- Miami, Florida is one of the coronavirus hot spots in the US.
- Mayor Carlos Gimenez and other local leaders are currently working on developing a plan to reopen tourist spots.
- The city, which predominantly thrives because of its tourist economy, has been shut down for weeks. DeSantis issued a state-wide stay-at-home order on April 1.
- Miami will remain on lockdown until at least May 1, and residents over the age of 2 are required to wear face coverings in public in the meantime.
- I’m a Miami native and I drove around the city one afternoon in April 2020 to see what it looked like during the potentially short-lived lockdown.
- Visit Business Insider’s homepage for more stories.
Ocean Drive is the main drag in Miami Beach and one of the most well-known South Florida neighborhoods thanks to its Art Deco architecture.
The iconic street is typically lined with traffic, people fighting for parking spots, pedestrians, and tourists dining at restaurants whose seating spills out onto the sidewalks.
When I went there one afternoon earlier this month, I was one of the only people on the street. The typically hard-to-snag parking spots that line the road were even blocked off by traffic cones.
The few pedestrians in the area all wore masks, which is required by the city, and some even wore gloves.
Ocean Drive sits in front of Lummus Park, the gateway to Miami Beach. Both the park and the beach have been shut down since mid-March.
Source: Miami Herald
Fitness influencers usually flock to Muscle Beach, an outdoor gymnasium and tourist attraction in Lummus Park, but it has been roped off by caution tape.
Miami Beach Police and Miami’s parks and recreation services patrol the area by ATVs and golf carts.
The usually bustling sidewalks in between Lummus Park and Ocean Drive that see runners, walkers, baby strollers, rollerbladers, skateboarders, and more on a daily basis were almost completely empty, save a couple of cyclists.
… and, in some instances, caution tape.
Miami Beach expects to see more than 16 million tourists each year, and the spring season typically promises particularly packed beaches.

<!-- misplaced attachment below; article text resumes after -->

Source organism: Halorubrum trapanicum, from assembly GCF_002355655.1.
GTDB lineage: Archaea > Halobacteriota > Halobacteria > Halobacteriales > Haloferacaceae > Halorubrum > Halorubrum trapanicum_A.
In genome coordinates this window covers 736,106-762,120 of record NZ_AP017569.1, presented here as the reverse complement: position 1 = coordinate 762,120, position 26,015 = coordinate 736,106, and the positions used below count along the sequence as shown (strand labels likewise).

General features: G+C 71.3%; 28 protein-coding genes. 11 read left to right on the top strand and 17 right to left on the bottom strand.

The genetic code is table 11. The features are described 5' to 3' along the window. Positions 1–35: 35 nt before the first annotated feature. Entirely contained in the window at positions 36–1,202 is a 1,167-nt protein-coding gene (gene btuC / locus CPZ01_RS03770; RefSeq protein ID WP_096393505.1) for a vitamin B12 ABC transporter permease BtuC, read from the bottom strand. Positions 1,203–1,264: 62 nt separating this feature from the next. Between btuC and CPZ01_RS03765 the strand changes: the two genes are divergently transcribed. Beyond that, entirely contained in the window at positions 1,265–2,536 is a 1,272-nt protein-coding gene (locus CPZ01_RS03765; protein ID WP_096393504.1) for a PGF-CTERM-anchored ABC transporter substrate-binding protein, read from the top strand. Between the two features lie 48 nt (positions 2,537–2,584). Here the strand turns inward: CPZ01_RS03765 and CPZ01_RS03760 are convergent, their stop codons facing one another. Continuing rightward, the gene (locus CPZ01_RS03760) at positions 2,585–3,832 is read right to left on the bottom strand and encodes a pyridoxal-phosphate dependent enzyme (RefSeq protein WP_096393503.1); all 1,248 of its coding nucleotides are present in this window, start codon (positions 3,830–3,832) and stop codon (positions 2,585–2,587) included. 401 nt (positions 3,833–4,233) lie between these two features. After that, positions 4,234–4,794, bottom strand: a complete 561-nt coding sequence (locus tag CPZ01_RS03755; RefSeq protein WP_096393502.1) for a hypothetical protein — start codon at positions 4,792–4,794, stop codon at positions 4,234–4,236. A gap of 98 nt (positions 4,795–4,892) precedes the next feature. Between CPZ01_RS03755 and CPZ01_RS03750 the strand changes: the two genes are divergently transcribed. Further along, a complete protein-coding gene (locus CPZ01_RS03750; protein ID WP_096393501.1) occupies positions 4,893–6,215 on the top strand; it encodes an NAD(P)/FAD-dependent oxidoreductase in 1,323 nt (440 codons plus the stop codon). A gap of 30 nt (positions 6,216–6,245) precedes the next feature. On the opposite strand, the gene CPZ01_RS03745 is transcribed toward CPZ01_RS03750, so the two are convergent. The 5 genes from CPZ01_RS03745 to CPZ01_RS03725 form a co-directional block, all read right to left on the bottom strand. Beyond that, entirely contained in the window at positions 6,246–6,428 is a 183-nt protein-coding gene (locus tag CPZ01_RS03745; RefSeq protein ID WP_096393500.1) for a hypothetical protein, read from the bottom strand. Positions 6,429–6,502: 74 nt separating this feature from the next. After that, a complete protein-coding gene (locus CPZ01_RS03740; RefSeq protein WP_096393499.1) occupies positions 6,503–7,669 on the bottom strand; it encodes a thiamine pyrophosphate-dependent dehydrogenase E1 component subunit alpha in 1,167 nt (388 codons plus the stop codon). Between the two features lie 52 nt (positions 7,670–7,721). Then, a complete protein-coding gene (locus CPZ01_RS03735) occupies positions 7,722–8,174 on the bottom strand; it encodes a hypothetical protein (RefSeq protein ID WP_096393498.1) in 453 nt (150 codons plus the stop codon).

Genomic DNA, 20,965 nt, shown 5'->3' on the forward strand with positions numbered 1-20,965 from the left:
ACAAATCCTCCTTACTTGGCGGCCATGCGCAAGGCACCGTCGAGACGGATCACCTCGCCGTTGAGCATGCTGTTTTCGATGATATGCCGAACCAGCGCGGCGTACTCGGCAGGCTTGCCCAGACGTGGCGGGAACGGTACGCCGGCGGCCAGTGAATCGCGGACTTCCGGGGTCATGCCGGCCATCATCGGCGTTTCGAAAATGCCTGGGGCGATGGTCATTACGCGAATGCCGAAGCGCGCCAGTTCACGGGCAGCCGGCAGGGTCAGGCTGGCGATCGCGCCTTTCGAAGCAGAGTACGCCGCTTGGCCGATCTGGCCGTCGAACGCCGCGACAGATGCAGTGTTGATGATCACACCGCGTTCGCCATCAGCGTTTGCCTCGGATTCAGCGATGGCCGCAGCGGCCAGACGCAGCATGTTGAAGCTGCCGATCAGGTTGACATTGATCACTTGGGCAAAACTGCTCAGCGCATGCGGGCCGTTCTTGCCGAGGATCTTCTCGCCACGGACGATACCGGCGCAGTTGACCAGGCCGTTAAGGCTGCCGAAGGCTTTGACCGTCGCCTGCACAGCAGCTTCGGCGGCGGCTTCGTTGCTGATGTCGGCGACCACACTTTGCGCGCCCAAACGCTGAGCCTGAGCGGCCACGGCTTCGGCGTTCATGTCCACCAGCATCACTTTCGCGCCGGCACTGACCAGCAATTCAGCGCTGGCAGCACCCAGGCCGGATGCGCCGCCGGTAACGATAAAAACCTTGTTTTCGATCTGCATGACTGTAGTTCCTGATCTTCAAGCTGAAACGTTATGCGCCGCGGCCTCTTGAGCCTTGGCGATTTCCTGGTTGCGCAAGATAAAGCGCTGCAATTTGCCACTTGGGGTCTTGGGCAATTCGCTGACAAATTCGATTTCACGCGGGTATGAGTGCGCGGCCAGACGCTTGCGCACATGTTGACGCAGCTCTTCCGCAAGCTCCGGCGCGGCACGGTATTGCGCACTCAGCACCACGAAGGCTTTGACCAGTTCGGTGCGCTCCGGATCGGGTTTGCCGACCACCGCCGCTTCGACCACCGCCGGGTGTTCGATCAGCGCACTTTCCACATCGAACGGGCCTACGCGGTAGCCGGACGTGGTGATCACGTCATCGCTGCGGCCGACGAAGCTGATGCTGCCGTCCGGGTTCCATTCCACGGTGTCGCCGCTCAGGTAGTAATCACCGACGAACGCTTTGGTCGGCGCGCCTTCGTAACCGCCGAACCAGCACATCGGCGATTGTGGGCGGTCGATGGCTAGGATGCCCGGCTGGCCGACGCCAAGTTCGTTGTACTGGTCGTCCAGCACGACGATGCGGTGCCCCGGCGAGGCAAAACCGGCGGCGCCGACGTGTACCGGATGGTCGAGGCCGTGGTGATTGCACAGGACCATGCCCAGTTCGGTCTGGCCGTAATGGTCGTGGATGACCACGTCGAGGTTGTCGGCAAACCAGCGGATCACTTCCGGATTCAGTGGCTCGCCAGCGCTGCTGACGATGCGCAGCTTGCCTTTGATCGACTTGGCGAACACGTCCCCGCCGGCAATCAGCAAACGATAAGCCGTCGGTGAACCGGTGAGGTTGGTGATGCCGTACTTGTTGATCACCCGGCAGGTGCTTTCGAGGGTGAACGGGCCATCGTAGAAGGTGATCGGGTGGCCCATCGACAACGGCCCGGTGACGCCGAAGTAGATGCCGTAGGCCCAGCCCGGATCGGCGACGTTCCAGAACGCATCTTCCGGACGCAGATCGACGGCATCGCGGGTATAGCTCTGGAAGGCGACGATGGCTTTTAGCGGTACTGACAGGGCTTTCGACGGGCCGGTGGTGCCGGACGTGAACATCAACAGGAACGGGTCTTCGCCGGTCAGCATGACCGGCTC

Source: Miami and Beaches
While the beaches hosted countless spring breakers in early March …
Source: Business Insider
… they are empty and inaccessible now, even though March and April are some of the beach’s busiest months.
Popular spots for spring break nightlife on South Beach, like The Clevelander, have been closed for weeks. Bars and the like have been closed in Miami since March 17.
Source: Miami Herald
The Clevelander packed up all its furniture and gated off its entrances.
Restaurants in the area that typically see locals and tourists alike are also closed and reduced to takeout and delivery. Big Pink, a beloved South Beach diner, usually has a lengthy lunchtime wait due to beach-goers …
… but amid the pandemic, Big Pink has dismantled its patio. It is still offering delivery.
Other Miami favorites, like the Cuban restaurant Versailles, are keeping some semblance of normalcy. Before the pandemic, tourists could expect to wait hours for a table on any given day, while locals would snag takeaway from a bakery attached to the restaurant.
Over the years, Miami’s Cuban heritage has catapulted more than just restaurants to fame. Domino Park, a meeting spot for older Cuban locals and tourists to play dominoes, is usually overflowing with visitors.
Now, Domino Park’s gates are closed, with a sign denoting it is “closed until further notice.”
Miami-Dade’s mayor, Carlos Gimenez, said he is developing a plan with tourism leaders that will be ready to present to Florida Gov. Ron DeSantis by Friday. “We have to somehow get this hospitality industry open again. We’ve got to find a way to open the beaches again,” he said on Wednesday.